The Telegraph
Wednesday , August 28 , 2013
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Stage set for Buddhist meet

Around 800 delegates and Buddhists, including prime ministers of Sri Lanka, Bhutan and Mongolia, would visit Patna, Bodhgaya and Rajgir on September 13 and 14 as part of the Global Buddhist Congregation.

During the daylong visit to Patna on September 13, matters related to sustainable re-development of the Mahabodhi temple complex and the environs of Bodhgaya will be discussed in presence of state government officials.

According to schedule, chief minister Nitish Kumar would welcome the delegates at Patna airport on September 13 morning. “After arrival at Patna airport, the delegates would be taken to Buddha Smriti Park for a grand conclave. They would leave for Bodhgaya by road in the afternoon. After reaching Bodhgaya, they would visit Mahabodhi Mahavihara in the evening, where they would participate in a mass prayer session. Another prayer session would be held on the shrine premises the next morning as well,” Nangzey Dorjee, the member-secretary of Bodhgaya Temple Management Committee (BTMC) told The Telegraph on Tuesday.

Global Buddhist Congregation, one of the largest international gatherings of Buddhists on Indian soil, is being organised by the International Buddhist Confederation (IBC), an international Buddhist body. The IBC was founded in 2010 with the vision to create a role for Buddhism on the global stage and represent a united front for Buddhism. The conclave would be primarily held in New Delhi from September 9 to 12, where detailed deliberations would be held on “Future of Buddhism in India”, “Bodhgaya — Revival and Management” and “China’s Buddhist Heritage” among others.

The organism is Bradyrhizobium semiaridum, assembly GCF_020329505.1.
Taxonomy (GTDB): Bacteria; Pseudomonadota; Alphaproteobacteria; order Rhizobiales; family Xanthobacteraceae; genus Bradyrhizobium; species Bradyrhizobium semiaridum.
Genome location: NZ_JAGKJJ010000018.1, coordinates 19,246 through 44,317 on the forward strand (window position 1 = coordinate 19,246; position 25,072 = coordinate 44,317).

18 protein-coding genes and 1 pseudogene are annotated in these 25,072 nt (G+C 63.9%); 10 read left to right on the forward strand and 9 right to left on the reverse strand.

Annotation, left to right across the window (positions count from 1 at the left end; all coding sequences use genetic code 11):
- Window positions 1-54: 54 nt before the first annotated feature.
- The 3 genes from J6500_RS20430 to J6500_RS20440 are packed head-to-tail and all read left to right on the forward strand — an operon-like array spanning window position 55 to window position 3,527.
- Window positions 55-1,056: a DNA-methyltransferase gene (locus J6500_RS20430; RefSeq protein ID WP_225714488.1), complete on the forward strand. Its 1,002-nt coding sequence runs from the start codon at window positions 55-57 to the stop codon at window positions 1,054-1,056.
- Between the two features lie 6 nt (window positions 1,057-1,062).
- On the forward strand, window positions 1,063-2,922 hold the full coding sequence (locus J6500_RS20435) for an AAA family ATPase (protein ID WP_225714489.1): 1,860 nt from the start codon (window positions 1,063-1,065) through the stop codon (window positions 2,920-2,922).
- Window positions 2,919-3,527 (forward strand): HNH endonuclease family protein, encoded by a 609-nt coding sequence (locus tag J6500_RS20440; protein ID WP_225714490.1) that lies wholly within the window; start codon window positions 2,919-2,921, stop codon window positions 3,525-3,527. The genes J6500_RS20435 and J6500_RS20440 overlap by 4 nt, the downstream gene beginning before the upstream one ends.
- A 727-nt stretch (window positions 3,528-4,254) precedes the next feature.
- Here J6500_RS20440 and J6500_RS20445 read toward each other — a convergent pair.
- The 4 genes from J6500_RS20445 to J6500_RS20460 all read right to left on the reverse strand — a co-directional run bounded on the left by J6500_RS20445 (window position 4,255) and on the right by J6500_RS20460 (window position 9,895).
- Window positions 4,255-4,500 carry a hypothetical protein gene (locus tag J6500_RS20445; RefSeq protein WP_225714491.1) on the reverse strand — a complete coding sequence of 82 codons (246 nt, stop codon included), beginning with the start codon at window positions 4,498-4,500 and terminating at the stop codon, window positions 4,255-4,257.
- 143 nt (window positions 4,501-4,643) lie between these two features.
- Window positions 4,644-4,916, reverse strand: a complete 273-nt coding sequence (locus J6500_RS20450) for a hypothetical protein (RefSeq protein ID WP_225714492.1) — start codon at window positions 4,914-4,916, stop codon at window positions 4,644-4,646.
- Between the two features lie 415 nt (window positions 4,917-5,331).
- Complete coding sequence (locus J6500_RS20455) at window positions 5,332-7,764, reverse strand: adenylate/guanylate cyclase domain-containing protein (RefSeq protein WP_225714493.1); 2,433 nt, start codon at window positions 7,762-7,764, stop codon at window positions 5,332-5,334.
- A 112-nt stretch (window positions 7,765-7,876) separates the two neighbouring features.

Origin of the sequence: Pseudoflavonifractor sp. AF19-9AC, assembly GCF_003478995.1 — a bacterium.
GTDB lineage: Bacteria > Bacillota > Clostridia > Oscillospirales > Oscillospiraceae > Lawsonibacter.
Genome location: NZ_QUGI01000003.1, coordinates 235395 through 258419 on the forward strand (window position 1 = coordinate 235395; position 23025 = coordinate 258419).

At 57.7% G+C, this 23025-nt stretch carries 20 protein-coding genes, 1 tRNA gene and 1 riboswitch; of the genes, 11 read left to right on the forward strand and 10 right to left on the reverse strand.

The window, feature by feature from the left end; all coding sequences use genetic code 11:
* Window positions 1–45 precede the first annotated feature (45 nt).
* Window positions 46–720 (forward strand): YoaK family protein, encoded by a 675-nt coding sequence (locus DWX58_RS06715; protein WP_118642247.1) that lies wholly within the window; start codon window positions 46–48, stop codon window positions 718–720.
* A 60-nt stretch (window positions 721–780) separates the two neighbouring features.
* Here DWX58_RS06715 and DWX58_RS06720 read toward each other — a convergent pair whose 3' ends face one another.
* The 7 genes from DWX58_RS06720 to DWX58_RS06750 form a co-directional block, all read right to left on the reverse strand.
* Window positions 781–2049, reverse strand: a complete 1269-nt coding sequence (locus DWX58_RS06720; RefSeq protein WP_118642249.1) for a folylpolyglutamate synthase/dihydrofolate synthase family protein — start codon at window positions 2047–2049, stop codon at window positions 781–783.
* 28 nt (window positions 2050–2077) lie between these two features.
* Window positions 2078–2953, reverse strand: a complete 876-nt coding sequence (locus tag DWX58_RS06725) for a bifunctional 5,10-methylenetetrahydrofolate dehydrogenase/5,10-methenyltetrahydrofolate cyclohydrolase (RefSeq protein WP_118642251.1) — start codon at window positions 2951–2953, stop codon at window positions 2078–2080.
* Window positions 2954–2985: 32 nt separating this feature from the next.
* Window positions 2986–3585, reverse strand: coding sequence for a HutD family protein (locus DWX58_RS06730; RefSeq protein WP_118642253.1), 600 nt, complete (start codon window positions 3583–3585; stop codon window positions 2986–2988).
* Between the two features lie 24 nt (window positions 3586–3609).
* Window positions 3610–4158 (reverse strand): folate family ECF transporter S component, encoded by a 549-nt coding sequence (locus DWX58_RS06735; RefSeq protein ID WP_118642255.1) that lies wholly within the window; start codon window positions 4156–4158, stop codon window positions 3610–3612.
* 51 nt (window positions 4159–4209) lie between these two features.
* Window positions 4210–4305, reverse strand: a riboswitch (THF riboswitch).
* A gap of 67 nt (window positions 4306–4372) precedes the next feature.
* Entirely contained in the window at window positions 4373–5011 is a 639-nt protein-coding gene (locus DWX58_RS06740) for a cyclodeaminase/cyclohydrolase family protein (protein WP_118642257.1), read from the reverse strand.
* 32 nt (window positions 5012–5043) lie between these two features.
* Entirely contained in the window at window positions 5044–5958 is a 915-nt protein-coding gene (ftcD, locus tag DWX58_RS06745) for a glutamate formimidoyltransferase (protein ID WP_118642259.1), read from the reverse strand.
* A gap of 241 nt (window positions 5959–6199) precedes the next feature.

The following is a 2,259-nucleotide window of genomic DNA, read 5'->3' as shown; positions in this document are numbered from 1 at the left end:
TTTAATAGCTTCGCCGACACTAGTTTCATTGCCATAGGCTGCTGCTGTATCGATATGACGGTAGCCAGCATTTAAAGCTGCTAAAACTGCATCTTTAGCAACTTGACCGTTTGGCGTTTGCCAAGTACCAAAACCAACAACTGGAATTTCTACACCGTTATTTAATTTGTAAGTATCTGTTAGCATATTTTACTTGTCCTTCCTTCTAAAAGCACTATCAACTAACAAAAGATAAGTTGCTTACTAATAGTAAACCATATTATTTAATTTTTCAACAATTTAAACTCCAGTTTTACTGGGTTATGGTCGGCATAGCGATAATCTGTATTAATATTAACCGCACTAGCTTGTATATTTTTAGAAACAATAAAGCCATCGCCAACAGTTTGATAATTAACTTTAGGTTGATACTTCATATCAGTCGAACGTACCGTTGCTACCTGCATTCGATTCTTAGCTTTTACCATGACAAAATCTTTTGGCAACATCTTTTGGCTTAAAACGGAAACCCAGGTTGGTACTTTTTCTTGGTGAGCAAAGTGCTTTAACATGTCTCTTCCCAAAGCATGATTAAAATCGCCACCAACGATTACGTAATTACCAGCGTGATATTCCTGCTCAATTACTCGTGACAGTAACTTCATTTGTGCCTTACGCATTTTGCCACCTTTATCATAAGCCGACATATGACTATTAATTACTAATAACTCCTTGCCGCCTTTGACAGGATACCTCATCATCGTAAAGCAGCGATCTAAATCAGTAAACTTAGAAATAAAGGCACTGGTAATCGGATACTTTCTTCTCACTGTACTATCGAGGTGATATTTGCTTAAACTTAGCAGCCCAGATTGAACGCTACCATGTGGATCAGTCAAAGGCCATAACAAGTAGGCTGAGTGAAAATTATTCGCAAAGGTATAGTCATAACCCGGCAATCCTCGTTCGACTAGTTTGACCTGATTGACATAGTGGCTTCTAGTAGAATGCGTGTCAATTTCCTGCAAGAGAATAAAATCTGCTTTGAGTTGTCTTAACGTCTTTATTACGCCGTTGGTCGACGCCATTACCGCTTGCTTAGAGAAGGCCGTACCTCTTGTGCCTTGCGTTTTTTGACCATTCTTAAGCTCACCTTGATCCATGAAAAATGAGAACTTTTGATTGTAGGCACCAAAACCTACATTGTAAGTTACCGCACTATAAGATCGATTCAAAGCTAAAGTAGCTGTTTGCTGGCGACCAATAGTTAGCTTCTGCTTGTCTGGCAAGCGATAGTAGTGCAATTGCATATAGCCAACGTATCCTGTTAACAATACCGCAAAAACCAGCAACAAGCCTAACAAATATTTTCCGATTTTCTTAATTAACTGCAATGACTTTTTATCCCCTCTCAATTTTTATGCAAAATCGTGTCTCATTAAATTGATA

Leaders and followers of all three main Buddhist traditions — Theravada (Myanmar, Sri Lanka, Thailand, Laos, Cambodia, India), Bodhisattvayana (China, Tibet, Mongolia, Japan, South Korea, Taiwan) and Vajrayana (India, Tibet, Mongolia, Bhutan) — are expected to participate in the congregation.

The much-delayed under-construction Buddha museum at Buddha Smriti Park might also see the light of the day during the conclave. “Most of the works related to installation of equipment and development of galleries have been completed. This would be the first-of-its-kind museum of this region being developed using latest technologies. We are intending to open it before the arrival of Buddhist conclave members or even before that,” said a senior official of the Bihar Urban Infrastructure Development Corporation (BUIDCo), the agency responsible for the upkeep of the only Buddhist shrine in the city.

The non-structural (internal) work has been conceptualised by Canada-based Lord Cultural Resources, which is the master consultant for of the museum project. Based on the theme of Buddha’s life, the museum has original artefacts complemented with audio-visual mediums like orientation theatre, touch screens, digital narration for practising different mudras of Buddha, artificial cave for meditation, and Buddhist chants in exhibition gallery among others.